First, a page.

That is where keeping your nest boxes as clean as possible is important or else bacteria may have a chance to enter the pores before the cuticle can do its job.
Keep hens from roosting in them or else they will defecate in the nest box. Clean bedding or an Astroturf mat will do wonders for keeping your eggs cleaner.
Once the cuticle dries, it contributes to the water resistance of eggs. Water is really a super-highway for bacterial movement over the egg surface and to the egg interior though open pores. Any time an egg’s shell surface is abraded or damaged, the bloom opens up and rot-producing bacteria can potentially gain a foothold.
So keeping a clean coop, keeping a clean nest box, and keeping eggs undamaged after they are laid are all important ways of keeping bacteria at bay. The bloom in an undamaged egg with an intact cuticle does not block every single pore. At least ten to twenty pores, and usually more than that, are never blocked by the cuticle. So there is always the potential for bacteria to get inside.
So, do I wash my eggs or not?
So now that you know a bit more about the bloom and how it works, you can see the sticking points. The bloom, or cuticle, is not infallible. It can be defeated. So let’s return to the question of whether or not to wash your eggs since that is quite possibly the question that brought you to the topic of the bloom anyhow.
There are bacteria on the outside of eggshells when they are laid. That is a given. The outside of na fresh egg from your flock is not sterile. The bacteria are there, but will the bloom be capable of blocking the bacteria? Potentially it can, but it may not cover the entire surface and it will eventually wear off as the egg ages.
The topic of cuticle strength and coverage is an area where research needs to be done. The hen has been selected for many traits including egg size, early age of maturity, consistency of lay, and even feed efficiency, but the cuticle is really not part of the equation.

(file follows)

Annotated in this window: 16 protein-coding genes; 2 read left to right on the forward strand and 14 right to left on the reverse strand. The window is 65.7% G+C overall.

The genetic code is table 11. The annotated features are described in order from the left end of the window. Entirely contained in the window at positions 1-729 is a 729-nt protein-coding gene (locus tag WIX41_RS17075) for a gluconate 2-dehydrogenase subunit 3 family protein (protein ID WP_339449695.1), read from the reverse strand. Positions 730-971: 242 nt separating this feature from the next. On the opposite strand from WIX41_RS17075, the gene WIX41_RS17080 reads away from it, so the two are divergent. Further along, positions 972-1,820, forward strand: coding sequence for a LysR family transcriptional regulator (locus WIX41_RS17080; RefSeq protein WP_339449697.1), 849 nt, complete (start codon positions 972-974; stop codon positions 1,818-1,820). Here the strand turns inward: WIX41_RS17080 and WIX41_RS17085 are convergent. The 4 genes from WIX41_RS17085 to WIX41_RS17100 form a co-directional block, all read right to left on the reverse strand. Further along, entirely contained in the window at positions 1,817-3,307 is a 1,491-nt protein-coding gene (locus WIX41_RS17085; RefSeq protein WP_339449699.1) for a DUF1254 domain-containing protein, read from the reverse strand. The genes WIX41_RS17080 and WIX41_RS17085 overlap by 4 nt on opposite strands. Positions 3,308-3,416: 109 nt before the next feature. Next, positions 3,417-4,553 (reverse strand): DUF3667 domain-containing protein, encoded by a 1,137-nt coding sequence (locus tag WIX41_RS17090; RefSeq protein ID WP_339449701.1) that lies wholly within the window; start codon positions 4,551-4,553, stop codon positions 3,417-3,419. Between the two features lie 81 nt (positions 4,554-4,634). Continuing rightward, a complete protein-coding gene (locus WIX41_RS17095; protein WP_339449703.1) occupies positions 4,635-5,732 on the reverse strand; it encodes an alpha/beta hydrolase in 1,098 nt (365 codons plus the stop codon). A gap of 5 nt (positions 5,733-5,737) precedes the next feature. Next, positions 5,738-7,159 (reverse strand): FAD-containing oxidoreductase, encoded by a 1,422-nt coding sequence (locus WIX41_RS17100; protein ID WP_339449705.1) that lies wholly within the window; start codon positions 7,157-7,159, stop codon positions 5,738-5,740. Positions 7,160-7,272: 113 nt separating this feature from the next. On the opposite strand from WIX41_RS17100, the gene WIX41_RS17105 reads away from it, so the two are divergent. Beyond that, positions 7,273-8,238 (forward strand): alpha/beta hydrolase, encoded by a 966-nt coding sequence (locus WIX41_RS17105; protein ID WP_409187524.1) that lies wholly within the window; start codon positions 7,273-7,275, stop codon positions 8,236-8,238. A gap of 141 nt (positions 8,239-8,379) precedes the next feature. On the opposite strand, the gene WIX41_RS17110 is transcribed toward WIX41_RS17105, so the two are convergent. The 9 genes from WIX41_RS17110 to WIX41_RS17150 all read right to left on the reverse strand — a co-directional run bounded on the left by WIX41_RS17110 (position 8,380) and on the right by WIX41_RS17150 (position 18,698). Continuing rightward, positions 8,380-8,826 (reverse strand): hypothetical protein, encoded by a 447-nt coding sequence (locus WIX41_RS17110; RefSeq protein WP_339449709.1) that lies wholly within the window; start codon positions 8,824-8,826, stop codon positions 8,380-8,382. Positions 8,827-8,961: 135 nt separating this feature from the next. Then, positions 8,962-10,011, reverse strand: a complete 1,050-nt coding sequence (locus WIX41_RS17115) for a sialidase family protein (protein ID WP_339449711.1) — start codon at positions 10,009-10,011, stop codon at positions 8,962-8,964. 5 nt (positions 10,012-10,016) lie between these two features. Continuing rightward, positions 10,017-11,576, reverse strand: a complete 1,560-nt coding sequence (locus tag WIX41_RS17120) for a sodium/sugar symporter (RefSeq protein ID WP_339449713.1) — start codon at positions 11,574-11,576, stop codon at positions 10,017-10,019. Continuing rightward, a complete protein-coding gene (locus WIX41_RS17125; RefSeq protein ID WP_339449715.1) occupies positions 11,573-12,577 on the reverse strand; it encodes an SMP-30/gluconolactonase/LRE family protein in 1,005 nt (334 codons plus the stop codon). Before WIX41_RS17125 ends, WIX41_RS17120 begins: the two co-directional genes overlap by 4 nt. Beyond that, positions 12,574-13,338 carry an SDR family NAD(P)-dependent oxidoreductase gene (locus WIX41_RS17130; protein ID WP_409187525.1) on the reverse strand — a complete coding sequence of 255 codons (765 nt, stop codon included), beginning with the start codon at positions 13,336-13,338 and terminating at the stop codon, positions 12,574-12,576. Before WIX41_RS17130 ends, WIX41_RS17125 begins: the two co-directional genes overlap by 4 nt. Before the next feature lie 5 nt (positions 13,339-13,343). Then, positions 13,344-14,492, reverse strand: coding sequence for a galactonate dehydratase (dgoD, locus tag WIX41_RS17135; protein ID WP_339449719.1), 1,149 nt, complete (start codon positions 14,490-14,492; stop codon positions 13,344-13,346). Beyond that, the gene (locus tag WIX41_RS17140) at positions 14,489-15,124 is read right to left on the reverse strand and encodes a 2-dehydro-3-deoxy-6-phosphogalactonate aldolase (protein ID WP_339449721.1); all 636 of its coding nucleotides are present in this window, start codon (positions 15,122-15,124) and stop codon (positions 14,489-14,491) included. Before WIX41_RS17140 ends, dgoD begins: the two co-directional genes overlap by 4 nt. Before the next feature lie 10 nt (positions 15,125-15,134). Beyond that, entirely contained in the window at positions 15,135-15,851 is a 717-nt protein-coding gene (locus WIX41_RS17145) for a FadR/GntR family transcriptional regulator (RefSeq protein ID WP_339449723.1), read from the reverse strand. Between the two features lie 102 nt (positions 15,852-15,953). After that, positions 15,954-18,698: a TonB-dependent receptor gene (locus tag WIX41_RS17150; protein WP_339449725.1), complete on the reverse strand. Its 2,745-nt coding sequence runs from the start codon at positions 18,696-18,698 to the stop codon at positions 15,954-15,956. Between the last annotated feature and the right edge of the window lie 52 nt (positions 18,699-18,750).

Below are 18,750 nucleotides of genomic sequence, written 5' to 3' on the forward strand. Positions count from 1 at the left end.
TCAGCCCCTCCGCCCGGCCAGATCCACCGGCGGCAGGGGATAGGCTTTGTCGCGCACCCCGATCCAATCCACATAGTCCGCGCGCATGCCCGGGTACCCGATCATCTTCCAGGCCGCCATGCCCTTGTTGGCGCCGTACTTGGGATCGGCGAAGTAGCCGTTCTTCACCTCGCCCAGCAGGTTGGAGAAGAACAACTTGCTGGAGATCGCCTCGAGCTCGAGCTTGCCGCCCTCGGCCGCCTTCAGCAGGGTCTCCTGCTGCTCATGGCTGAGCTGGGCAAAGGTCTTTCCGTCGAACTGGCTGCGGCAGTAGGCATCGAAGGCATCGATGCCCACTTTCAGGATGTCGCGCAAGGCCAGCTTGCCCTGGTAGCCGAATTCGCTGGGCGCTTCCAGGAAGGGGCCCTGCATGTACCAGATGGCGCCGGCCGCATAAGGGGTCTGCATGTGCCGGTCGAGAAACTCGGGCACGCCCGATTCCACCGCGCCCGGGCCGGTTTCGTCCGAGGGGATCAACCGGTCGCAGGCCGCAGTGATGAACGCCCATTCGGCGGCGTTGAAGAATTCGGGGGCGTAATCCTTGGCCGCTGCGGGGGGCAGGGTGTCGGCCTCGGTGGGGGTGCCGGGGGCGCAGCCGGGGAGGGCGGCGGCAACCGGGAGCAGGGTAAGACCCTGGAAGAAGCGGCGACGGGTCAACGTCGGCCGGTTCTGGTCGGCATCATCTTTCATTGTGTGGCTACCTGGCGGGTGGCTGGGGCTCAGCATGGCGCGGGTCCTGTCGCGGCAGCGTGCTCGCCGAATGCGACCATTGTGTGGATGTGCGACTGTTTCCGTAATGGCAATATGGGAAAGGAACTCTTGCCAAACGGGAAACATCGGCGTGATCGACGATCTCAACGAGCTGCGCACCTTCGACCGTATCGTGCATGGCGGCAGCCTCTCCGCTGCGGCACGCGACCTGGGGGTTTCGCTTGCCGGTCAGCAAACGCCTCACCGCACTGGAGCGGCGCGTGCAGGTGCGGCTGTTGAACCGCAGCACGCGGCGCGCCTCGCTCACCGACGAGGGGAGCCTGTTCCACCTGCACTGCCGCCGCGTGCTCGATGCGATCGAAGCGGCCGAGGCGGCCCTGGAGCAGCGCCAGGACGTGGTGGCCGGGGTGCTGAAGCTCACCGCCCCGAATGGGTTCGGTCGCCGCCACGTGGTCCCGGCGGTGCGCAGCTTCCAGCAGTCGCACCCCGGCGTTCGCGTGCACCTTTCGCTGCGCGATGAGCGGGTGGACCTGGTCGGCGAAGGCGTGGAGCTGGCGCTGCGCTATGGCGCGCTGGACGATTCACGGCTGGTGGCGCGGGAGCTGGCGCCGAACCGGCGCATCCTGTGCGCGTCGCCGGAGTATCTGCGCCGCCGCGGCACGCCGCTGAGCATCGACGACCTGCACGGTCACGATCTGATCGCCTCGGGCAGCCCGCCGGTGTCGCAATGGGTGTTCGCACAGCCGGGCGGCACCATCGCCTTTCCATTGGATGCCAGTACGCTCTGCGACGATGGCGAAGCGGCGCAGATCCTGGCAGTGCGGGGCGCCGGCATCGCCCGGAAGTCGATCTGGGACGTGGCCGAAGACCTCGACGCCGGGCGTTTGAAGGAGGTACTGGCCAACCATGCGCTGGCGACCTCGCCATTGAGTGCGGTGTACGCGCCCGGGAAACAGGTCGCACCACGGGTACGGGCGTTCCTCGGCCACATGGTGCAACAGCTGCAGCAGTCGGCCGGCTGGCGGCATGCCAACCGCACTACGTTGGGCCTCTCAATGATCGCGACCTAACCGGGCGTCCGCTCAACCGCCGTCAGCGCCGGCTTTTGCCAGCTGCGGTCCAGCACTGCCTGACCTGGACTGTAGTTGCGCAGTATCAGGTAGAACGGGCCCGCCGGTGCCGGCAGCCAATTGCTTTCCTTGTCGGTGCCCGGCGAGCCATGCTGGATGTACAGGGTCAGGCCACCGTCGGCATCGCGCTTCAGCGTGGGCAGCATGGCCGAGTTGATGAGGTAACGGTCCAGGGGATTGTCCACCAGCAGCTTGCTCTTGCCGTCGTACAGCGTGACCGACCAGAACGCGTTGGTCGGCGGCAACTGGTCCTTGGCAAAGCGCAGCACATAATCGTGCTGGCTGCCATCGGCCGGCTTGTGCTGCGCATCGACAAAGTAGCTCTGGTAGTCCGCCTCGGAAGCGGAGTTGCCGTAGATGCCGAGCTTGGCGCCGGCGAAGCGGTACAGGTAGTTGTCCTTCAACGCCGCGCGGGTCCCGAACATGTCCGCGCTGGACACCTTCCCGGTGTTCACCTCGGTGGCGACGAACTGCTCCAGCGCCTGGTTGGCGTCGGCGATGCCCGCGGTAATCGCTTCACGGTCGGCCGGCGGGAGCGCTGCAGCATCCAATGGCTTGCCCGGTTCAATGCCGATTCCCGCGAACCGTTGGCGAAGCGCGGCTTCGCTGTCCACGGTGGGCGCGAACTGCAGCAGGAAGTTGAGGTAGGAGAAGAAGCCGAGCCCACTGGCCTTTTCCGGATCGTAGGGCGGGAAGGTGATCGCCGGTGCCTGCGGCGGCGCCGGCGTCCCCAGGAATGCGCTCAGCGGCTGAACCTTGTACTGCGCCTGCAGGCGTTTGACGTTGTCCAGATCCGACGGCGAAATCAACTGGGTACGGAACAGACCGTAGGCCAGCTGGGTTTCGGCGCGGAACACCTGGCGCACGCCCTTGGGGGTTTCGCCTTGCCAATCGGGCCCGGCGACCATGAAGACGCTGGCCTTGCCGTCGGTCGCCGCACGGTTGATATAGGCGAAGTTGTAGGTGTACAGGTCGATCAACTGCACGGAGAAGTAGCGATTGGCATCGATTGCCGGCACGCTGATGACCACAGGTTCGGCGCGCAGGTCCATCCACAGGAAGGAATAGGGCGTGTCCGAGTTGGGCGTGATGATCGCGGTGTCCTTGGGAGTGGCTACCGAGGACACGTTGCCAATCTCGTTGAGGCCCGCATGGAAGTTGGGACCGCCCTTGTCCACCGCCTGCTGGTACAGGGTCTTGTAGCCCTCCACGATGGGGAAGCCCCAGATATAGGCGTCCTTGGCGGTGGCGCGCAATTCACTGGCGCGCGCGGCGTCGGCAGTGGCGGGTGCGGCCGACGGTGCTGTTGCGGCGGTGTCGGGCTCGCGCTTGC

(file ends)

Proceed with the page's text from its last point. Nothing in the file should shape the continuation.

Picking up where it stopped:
Here in the U.S., we are required to wash eggs, so the cuticle is usually washed off with a jet of water and scrubbing action. Sometimes nothing is applied to replace this, while others apply a thin layer of odorless, tasteless, mineral oil is added to the outside of the egg.
The European Union has different requirements for egg handling than we do. Their eggs sit at room temperature as they await purchase, but they also vaccinate their hens against Salmonella which is a top contributor to food-borne illness with eggs.
So if you are not washing your eggs, then the bloom is quite likely intact. If you are washing off the bloom, then indeed refrigeration should be in your equation to keep bacteria in check
What about shelf life?
Does this mean that if you do not wash your eggs that you can forego refrigeration? That is what some people want to believe. It works in Europe, but then we get into the topic of shelf life.
Unrefrigerated eggs last only about 21 days, whereas refrigerated eggs last about 50 days. You can make the decision. Do you want those precious eggs to go the extra mile or are they just an expendable product from your hens that you are happy to toss out? The choice is yours and now you have better information to help you make that decision.
However, if you sell or barter your eggs, then your state may require that you wash the eggs. You need to be up on the rules for your state. Regardless of your wishes to keep the bloom intact, you should always wash an egg that has fecal material or prominent stains on it. Nobody wants their eggs to make someone sick.